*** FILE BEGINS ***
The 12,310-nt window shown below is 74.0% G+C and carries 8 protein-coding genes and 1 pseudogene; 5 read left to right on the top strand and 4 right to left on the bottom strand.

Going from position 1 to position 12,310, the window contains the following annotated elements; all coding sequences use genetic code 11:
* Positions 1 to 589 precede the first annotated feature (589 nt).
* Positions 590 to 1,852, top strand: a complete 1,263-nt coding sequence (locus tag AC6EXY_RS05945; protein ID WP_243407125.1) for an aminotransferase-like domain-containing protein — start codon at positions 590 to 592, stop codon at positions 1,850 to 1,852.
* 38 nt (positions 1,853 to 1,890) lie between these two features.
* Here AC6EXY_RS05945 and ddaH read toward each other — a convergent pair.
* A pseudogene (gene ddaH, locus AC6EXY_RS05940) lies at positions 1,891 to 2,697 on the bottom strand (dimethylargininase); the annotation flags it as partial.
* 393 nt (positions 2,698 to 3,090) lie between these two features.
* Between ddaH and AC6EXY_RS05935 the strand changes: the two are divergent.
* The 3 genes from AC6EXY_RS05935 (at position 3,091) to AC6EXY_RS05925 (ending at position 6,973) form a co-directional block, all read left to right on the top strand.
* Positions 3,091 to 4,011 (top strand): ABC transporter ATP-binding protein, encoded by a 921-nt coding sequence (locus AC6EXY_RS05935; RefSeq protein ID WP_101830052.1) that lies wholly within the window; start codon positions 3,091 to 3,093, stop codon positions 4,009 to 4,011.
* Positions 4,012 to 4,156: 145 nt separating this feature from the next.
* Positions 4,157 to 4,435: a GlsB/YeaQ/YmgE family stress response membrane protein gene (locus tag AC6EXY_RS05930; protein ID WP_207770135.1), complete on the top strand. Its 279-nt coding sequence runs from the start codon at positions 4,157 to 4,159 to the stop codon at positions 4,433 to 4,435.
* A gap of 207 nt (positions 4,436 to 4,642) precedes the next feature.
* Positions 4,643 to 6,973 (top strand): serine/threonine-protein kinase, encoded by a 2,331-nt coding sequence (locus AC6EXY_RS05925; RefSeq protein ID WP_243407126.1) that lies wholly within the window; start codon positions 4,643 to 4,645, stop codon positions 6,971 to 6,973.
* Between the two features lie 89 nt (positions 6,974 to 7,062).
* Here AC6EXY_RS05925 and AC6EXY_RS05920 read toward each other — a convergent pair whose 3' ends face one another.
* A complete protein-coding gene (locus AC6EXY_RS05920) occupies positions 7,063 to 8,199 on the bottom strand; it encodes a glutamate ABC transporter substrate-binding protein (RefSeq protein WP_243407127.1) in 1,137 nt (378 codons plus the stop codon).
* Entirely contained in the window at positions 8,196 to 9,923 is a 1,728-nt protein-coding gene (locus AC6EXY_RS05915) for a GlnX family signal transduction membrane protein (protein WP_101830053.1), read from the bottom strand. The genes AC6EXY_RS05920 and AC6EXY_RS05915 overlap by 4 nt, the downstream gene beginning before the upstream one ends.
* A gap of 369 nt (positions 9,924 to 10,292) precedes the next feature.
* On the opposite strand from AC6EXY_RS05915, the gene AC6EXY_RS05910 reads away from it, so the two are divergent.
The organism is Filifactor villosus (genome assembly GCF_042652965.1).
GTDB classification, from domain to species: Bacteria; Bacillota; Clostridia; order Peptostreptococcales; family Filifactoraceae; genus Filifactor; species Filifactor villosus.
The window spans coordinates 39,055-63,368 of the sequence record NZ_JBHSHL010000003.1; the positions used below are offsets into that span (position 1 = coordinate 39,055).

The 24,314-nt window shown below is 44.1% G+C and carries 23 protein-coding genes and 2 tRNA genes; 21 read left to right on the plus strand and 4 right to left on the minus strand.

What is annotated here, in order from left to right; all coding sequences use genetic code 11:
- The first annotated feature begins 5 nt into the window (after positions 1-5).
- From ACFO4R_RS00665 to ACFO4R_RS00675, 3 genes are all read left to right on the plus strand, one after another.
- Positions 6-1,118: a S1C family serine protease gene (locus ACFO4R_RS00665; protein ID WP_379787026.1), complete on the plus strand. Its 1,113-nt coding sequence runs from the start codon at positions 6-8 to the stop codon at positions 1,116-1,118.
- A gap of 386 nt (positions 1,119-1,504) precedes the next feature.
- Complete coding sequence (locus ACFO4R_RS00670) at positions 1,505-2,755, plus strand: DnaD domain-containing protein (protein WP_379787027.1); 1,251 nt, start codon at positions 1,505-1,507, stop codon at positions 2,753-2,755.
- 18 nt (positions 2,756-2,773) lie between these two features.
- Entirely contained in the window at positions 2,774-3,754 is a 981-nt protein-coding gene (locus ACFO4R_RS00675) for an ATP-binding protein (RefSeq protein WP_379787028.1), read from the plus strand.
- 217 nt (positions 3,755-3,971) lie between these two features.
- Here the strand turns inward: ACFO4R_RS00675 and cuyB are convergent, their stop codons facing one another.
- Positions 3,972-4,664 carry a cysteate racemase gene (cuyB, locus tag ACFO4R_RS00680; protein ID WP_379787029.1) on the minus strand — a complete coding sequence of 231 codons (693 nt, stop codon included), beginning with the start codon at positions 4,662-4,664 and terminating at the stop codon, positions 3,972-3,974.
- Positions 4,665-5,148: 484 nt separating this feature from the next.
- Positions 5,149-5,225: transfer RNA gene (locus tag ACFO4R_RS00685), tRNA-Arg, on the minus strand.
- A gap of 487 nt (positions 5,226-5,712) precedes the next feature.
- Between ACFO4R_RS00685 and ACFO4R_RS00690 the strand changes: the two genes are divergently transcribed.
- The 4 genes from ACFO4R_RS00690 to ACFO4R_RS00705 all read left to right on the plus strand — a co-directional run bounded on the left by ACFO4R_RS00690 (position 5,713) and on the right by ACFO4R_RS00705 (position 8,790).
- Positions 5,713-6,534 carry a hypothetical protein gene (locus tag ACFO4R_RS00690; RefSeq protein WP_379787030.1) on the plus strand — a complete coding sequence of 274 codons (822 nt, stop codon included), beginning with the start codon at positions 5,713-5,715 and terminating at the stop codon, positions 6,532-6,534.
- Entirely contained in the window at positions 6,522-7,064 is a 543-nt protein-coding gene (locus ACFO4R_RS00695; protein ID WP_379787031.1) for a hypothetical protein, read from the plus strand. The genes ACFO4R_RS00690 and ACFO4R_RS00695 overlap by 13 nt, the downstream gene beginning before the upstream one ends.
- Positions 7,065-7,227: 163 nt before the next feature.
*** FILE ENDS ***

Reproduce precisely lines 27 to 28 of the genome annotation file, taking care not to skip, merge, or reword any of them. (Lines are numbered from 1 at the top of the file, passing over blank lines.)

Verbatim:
- The first annotated feature begins 5 nt into the window (after positions 1-5).
- From ACFO4R_RS00665 to ACFO4R_RS00675, 3 genes are all read left to right on the plus strand, one after another.